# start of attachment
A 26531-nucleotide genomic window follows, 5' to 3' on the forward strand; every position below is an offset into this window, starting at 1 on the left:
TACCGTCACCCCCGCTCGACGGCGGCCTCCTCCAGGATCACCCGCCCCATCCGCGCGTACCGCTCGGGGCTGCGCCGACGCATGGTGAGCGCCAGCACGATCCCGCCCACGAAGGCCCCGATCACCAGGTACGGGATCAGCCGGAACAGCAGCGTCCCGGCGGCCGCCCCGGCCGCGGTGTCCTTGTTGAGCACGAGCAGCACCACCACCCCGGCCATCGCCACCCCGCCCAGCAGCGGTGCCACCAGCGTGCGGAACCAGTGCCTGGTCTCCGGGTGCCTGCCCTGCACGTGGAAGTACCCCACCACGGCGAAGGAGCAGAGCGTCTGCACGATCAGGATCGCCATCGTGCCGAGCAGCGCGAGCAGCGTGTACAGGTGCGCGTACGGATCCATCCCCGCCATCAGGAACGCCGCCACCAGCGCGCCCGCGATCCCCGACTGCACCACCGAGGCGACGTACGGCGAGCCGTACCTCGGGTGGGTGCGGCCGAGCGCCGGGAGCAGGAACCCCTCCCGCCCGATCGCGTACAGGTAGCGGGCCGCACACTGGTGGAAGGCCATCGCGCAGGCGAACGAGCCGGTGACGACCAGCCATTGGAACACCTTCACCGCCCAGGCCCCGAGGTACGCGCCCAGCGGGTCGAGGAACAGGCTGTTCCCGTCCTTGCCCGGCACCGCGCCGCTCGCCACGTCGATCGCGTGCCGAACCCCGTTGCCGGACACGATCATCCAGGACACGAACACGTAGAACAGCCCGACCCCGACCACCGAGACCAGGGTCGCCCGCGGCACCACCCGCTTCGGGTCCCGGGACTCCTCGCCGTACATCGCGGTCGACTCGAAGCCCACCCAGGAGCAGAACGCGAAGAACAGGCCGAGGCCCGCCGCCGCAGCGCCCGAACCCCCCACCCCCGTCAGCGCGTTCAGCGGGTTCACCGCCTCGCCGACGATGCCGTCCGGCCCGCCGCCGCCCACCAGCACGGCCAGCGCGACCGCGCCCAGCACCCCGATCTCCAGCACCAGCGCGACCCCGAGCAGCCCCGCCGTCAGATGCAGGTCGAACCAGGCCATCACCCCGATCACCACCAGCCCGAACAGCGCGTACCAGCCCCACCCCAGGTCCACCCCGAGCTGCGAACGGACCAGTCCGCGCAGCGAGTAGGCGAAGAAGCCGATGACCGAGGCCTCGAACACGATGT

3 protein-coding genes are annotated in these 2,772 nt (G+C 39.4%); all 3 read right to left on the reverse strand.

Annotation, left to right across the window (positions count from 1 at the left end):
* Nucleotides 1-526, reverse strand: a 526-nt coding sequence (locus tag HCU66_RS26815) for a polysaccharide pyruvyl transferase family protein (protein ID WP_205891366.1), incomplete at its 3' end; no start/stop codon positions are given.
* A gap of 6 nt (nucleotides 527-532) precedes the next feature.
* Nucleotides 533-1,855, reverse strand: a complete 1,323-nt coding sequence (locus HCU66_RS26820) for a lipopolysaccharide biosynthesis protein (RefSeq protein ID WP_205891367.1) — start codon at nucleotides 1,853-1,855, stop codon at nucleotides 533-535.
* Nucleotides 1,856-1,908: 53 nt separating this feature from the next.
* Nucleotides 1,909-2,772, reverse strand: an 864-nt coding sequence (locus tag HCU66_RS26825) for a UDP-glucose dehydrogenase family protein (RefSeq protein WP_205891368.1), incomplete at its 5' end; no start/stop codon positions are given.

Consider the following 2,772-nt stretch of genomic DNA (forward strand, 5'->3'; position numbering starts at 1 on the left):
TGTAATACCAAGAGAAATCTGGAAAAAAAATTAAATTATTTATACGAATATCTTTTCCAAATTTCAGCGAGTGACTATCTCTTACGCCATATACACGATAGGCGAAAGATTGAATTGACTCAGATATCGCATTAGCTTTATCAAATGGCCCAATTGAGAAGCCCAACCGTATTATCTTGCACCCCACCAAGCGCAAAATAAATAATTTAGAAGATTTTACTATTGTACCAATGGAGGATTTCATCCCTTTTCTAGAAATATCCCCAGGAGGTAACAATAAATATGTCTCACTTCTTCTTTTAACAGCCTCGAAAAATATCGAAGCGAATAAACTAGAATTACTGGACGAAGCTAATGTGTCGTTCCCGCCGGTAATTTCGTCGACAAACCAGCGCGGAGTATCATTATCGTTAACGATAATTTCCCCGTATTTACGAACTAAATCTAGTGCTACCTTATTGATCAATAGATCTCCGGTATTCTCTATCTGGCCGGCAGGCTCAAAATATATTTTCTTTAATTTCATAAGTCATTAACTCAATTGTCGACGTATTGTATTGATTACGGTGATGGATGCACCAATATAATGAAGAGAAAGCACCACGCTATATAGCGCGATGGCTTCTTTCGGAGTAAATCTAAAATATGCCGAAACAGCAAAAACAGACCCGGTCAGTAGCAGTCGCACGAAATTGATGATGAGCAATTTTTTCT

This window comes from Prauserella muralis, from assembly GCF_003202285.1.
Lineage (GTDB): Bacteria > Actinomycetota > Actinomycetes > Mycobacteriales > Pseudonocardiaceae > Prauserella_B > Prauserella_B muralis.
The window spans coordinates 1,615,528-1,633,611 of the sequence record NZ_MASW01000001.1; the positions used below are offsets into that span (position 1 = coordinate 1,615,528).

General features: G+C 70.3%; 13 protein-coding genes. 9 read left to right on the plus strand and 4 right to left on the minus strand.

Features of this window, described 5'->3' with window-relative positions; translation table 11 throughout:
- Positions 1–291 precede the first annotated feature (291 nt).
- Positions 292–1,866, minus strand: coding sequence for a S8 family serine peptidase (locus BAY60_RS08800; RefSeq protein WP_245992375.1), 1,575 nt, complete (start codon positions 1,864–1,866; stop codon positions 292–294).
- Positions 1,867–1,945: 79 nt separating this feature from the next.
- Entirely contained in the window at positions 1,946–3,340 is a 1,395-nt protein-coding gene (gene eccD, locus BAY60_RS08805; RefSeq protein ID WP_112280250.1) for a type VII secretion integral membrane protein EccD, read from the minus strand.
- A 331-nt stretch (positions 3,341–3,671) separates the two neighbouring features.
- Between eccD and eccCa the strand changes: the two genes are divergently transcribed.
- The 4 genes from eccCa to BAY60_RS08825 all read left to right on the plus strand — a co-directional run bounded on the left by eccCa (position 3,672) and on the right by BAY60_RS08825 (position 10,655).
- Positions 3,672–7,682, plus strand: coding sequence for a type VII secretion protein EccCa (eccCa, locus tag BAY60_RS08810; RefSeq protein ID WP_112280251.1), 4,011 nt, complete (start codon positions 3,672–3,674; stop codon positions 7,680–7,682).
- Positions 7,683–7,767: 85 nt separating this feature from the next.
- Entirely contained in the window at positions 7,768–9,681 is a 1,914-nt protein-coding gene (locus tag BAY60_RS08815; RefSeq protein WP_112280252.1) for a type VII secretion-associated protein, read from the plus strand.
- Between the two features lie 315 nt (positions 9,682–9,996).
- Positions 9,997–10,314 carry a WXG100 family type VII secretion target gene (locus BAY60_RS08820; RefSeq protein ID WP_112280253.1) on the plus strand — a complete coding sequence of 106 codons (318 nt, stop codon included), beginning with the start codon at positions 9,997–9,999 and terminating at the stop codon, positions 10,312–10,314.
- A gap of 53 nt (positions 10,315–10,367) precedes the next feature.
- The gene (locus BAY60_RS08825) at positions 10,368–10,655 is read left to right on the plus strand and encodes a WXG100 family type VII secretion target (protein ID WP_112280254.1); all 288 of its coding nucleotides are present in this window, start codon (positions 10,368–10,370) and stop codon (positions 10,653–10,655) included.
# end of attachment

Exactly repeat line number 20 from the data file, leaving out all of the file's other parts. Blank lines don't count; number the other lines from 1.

- Entirely contained in the window at positions 1,946–3,340 is a 1,395-nt protein-coding gene (gene eccD, locus BAY60_RS08805; RefSeq protein ID WP_112280250.1) for a type VII secretion integral membrane protein EccD, read from the minus strand.